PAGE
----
Home article Toddlers & Biting: What to Do

Toddlers & Biting: What to Do

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Toddlers & Biting: What to Do

Just about as soon as children sprout teeth they discover what teeth really are good for. My year-old second son discovered that a quick nip during breastfeeding resulted in a very amusing jump and yelp on my part. (Amusing to him! Needless to say he was graduated to a sippy cup pretty soon…) Biting is a most excellent way to get attention and even to get one’s way. Why wouldn’t a toddler bite, when biting accomplishes so much?

Even grown-ups who should know better have been known to bite. At the 2008 Summer Olympic Games in Beijing, a boxer was disqualified after he bit his opponent on the shoulder. In the audience was American boxer Evander Holyfield who was bitten on the ear by opponent Mike Tyson during a match in 1997.

Hitting is effective too, as most older children realize, but hitting requires some coordination and some force (which even professional boxers might feel they don’t have enough of). Toddlers don’t have much upper body strength and they don’t have much ability to aim a blow.  Biting is easy. Not only that, but the other thing one can do with a mouth – talk – is something toddlers can’t manage. It’s useless to ask a nonverbal child to “use her words.” So biting is the method of choice. Little kids bite when they have no other way to get their point across.

What To Do About Biting?

So rather than asking “Why do children bite?” we might ask ourselves, “What to do instead?” If a small child bites because he is angry or frustrated, how else can he ease his anger or get what he wants? And how can we convince a non-verbal child that biting is not socially acceptable?

First off, let’s remind ourselves that we’re talking about toddlers up to about age two. Children who are old enough to speak should be reminded to talk out their anger, at the very least. The older a child is the less biting can be forgiven as part of his age.

But if your toddler or if toddlers in your care bite, here are some strategies to try:

  1. Be vigilant. If you can deflect the bite before it happens, then not only will there be no painful bite marks on somebody but the biter will learn more quickly not to bite. This means that when two toddlers are playing together, be aware of disputes. Intervene by redirecting one toddler or the other before a bite can happen.
  2. When a bite happens, be quick with a verbal correction: “No biting!” Please do not hit your child or bite back (I’ve actually had parents suggest biting back as a strategy!). Notice that this verbal correction has to happen immediately, not minutes later when you notice the bite marks. Children have very, very limited memories.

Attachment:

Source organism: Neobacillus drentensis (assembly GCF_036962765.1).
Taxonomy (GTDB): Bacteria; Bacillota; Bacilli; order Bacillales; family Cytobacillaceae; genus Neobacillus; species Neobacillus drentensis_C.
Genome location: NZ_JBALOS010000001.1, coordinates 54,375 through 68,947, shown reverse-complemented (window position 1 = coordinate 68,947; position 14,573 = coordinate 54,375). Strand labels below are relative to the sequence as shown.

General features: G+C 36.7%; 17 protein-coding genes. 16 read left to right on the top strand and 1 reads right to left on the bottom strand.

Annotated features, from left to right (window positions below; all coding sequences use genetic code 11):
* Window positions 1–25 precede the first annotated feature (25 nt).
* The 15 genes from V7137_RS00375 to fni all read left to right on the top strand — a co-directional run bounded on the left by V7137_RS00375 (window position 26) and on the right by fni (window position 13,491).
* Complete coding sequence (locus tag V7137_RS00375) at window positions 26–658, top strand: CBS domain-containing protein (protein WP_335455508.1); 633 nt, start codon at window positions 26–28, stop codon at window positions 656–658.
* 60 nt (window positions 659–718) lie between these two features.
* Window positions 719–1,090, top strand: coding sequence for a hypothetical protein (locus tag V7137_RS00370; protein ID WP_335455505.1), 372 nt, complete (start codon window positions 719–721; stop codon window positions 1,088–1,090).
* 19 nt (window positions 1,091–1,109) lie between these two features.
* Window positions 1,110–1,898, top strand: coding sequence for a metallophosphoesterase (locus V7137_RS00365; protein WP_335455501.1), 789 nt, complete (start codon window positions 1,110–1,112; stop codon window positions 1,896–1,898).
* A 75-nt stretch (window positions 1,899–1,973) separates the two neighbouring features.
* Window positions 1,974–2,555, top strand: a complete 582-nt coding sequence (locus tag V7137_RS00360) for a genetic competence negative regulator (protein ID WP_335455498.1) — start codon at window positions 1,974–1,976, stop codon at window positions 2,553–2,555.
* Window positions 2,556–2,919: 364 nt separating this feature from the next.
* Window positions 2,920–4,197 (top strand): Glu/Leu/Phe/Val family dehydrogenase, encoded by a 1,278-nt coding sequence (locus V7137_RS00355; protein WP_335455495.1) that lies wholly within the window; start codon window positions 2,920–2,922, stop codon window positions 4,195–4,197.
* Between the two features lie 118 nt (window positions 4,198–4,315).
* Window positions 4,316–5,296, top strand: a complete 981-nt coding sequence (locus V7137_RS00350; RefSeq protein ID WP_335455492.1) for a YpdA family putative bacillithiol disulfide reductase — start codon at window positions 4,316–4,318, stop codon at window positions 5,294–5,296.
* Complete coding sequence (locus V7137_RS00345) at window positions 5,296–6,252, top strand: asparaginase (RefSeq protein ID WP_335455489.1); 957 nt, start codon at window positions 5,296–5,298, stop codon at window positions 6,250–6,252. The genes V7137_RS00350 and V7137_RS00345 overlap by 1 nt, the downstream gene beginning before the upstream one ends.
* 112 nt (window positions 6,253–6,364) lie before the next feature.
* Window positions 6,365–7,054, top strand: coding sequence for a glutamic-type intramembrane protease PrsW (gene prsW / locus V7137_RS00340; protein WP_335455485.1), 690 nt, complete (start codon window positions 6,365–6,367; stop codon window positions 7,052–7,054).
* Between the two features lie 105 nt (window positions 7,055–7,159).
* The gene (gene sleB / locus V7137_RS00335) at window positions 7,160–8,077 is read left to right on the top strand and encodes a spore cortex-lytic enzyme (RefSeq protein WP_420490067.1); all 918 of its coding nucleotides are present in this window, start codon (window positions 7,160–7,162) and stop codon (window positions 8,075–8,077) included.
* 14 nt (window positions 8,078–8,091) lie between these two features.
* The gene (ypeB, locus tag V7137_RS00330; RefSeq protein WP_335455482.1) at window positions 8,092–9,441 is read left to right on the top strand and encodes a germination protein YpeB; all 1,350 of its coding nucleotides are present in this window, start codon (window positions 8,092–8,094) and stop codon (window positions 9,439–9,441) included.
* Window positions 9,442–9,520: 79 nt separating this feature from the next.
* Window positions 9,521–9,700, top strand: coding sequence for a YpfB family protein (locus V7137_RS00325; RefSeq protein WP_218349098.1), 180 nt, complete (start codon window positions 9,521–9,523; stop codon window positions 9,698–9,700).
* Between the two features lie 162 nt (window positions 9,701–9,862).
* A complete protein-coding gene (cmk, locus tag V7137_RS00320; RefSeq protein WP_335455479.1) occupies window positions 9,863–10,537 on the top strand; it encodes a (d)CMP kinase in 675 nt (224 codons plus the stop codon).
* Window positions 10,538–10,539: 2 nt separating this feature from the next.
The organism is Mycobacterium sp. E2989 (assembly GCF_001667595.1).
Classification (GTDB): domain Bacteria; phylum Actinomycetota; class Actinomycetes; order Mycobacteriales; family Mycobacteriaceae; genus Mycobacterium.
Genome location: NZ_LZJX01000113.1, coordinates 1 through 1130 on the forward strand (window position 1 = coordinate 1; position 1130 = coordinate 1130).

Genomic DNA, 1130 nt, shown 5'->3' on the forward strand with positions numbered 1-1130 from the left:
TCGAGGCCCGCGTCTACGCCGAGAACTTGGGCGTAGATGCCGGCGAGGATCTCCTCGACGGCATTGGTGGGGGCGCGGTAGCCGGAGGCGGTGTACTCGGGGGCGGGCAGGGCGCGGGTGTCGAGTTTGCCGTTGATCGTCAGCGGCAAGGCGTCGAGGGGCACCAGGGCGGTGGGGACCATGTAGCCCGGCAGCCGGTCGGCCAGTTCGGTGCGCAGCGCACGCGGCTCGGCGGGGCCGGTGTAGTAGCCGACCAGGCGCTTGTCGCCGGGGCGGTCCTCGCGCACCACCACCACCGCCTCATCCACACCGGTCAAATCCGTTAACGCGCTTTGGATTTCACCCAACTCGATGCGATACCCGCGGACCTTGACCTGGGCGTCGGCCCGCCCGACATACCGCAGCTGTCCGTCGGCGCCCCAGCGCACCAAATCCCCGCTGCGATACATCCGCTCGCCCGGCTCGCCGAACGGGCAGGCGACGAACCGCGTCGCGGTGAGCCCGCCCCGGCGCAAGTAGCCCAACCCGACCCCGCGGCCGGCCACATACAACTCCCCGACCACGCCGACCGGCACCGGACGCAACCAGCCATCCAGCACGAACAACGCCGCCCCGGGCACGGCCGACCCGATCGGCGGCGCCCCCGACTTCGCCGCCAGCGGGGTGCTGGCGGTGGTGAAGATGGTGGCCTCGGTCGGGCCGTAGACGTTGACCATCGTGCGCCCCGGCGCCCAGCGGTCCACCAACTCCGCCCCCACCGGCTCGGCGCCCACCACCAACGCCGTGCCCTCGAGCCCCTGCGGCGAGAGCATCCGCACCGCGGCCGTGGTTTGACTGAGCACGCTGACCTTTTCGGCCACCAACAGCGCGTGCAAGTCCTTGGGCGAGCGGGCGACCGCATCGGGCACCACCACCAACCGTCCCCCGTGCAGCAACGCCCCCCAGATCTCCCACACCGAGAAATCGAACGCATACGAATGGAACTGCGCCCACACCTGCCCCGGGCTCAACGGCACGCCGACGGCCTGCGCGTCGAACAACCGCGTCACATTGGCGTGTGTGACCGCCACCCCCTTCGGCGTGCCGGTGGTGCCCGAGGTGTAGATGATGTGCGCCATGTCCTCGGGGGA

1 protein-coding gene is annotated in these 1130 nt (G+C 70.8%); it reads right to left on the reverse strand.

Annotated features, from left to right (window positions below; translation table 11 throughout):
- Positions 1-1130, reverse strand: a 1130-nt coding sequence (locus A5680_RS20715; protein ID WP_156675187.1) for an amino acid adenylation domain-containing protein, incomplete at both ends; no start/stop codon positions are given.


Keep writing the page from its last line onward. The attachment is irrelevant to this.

3. Once you’ve made the verbal correction, lavish your attention on the victim. Pick him up, soothe him, offer him a choice toy. If the bite was caused by a dispute over a toy, remove that toy altogether – don’t give it to the victim, since the biter might decide to try to get it once again.
  4. As quickly as possible, resume normal play. But remember to be vigilant and try next time to avoid the bite altogether.
  5. If your child bit someone else’s tot, you must apologize and probably remove your child from the sandbox or wherever it is you are. Biting is not viewed casually by other parents and bite marks will linger as a reminder of the event. Make no excuses. Apologize.

Although there are no good excuses for biting, children may be inclined to bite because they are teething. Itchy gums make biting top-of-mind, as you can imagine. If this is the case for your child, give him things to bite that are acceptable: teething toys, a washcloth, or teething biscuits. You might find using a gum-soothing product or pain-reliever that’s safe for infants helpful as well.

The Good News

Biting is an issue for only a few months. Most children quickly move on to talking out their disputes (okay, they move on to yelling and throwing tantrums) or they become good at hitting and shoving. The road to socially-acceptable behavior is long and winding and parents are advised to be prepared.

Remember, it’s important to model what you want to see – no hitting, smacking, or screaming at your child – and to realize that helping your toddler become a model citizen takes time.

Dr. Patricia Nan Anderson Dr. Patricia Anderson is a nationally acclaimed educational psychologist and the author of “Parenting: A Field Guide.” Dr. Anderson is on the Early Childhood faculty at Walden University and she is a Contributing Editor for Advantage4Parents.
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